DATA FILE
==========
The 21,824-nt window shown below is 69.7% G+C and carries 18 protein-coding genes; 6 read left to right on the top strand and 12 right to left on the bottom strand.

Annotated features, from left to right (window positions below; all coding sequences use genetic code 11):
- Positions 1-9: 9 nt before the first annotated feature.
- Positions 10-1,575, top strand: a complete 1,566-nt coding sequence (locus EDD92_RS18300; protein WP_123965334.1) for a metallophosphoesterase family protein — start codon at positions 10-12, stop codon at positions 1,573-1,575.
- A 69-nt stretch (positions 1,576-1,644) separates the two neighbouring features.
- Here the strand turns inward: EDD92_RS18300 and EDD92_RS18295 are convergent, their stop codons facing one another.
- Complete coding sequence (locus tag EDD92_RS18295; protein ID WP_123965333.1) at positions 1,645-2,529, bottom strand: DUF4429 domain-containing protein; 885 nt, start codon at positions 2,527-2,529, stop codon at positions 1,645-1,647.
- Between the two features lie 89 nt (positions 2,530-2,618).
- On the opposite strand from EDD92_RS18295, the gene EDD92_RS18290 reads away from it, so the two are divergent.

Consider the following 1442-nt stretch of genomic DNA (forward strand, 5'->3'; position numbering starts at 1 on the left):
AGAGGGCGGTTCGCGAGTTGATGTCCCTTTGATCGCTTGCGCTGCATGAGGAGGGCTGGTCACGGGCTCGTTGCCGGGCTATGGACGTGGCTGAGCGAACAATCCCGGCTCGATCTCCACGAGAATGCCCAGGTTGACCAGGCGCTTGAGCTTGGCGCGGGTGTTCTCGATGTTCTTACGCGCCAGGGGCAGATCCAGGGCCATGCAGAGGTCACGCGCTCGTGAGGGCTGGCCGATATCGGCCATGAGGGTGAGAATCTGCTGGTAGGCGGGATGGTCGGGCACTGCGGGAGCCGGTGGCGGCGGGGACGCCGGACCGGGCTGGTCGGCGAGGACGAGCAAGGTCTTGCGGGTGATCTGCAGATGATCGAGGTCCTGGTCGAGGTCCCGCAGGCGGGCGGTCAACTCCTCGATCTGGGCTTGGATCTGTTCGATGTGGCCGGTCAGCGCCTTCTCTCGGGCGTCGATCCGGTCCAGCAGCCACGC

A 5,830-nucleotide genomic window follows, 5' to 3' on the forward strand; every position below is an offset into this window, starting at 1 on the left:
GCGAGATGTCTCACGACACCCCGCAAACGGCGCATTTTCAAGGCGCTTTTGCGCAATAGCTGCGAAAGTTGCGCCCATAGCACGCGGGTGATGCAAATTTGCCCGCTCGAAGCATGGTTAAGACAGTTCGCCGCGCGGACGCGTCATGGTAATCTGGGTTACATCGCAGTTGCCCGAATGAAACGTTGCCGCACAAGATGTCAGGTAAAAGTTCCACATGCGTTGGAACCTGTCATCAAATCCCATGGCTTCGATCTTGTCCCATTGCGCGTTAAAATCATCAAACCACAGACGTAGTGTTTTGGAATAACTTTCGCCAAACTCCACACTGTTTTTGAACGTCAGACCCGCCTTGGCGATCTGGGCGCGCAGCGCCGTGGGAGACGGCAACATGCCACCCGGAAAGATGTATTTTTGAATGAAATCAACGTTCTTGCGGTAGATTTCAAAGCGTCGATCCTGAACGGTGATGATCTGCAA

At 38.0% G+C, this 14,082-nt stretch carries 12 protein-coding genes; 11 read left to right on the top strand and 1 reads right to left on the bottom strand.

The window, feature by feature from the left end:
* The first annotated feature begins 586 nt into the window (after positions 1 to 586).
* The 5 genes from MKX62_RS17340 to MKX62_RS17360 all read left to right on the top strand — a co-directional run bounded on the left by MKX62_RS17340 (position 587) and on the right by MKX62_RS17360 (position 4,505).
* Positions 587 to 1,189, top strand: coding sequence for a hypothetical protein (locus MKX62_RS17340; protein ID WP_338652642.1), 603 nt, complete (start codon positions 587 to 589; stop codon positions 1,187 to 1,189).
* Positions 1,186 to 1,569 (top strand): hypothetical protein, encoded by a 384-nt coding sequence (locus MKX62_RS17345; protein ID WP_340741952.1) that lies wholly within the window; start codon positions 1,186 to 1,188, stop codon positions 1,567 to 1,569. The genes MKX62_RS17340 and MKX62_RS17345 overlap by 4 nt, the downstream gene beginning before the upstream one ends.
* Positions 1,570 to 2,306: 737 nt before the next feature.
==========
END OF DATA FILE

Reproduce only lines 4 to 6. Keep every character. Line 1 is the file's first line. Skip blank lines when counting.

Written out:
- Positions 10-1,575, top strand: a complete 1,566-nt coding sequence (locus EDD92_RS18300; protein WP_123965334.1) for a metallophosphoesterase family protein — start codon at positions 10-12, stop codon at positions 1,573-1,575.
- A 69-nt stretch (positions 1,576-1,644) separates the two neighbouring features.
- Here the strand turns inward: EDD92_RS18300 and EDD92_RS18295 are convergent, their stop codons facing one another.